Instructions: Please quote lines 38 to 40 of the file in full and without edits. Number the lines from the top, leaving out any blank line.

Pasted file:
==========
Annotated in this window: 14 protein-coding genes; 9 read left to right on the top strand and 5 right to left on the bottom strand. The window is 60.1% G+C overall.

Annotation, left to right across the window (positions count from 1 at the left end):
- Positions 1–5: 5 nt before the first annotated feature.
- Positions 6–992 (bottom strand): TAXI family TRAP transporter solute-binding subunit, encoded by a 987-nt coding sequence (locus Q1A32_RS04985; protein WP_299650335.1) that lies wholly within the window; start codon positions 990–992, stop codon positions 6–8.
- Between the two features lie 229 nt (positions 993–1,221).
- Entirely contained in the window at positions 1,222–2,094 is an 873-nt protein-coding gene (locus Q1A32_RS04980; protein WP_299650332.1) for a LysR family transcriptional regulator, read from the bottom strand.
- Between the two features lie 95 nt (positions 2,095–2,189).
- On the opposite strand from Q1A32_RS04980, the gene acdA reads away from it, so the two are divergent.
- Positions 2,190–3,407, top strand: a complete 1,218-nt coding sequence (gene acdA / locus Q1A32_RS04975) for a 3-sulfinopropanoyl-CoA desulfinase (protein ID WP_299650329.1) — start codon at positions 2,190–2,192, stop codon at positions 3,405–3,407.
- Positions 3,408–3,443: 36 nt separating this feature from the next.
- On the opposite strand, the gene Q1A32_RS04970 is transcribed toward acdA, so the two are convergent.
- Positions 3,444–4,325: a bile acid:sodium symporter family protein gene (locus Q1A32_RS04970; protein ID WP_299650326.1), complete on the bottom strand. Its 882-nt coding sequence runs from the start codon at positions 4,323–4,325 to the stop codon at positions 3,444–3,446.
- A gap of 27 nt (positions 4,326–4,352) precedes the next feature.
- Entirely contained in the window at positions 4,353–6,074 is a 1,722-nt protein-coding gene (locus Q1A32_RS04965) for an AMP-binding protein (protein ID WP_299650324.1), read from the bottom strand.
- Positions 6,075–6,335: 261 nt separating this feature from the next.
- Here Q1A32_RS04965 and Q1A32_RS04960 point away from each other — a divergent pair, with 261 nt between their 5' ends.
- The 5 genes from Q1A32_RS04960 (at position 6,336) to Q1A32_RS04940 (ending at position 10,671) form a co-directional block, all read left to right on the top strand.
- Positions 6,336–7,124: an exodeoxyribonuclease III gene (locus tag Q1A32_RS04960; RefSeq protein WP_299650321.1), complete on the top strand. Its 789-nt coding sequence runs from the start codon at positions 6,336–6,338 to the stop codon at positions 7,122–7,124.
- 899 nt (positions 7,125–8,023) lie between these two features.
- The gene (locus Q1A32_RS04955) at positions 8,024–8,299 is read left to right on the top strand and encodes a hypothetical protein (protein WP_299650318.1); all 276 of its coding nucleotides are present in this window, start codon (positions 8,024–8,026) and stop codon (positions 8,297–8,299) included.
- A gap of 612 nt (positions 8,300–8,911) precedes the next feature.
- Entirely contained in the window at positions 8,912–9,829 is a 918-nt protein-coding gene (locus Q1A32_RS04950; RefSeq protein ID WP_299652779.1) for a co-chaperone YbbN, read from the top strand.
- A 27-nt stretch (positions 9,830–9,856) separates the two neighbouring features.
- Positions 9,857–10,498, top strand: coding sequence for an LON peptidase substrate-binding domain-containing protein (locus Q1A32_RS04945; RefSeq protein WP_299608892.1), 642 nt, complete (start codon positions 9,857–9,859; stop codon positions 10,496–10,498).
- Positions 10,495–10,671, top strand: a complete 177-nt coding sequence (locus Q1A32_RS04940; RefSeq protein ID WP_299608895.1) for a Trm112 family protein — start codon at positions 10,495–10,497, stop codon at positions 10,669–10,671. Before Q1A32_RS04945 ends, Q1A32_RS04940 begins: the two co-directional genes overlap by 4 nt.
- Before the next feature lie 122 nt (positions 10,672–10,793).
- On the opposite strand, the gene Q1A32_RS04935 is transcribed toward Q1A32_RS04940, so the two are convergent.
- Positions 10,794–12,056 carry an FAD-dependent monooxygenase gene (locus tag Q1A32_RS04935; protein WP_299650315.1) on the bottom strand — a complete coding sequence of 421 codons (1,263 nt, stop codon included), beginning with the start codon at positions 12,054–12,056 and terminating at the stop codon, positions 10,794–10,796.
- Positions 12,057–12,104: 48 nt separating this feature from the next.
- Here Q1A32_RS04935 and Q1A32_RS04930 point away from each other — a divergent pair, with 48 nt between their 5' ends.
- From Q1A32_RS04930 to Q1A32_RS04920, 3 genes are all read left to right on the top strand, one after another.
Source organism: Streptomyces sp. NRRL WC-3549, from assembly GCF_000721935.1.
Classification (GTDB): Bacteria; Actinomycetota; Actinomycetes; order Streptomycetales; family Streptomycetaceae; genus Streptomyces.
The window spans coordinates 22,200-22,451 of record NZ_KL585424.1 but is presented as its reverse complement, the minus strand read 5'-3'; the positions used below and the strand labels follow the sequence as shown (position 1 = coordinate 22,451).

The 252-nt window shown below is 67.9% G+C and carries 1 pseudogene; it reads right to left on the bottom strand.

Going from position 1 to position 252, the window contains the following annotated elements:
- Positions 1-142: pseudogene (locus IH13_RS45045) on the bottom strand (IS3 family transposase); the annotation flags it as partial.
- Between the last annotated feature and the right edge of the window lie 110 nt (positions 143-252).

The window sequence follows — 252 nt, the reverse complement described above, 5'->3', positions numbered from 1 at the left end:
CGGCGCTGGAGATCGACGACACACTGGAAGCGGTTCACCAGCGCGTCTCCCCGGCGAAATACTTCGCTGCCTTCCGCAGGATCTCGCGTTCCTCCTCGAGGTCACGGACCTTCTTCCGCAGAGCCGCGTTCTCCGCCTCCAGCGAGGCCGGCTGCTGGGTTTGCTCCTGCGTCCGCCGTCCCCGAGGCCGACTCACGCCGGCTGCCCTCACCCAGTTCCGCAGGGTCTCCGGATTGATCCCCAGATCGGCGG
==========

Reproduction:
- Between the last annotated feature and the right edge of the window lie 110 nt (positions 143-252).

The window sequence follows — 252 nt, the reverse complement described above, 5'->3', positions numbered from 1 at the left end:
CGGCGCTGGAGATCGACGACACACTGGAAGCGGTTCACCAGCGCGTCTCCCCGGCGAAATACTTCGCTGCCTTCCGCAGGATCTCGCGTTCCTCCTCGAGGTCACGGACCTTCTTCCGCAGAGCCGCGTTCTCCGCCTCCAGCGAGGCCGGCTGCTGGGTTTGCTCCTGCGTCCGCCGTCCCCGAGGCCGACTCACGCCGGCTGCCCTCACCCAGTTCCGCAGGGTCTCCGGATTGATCCCCAGATCGGCGG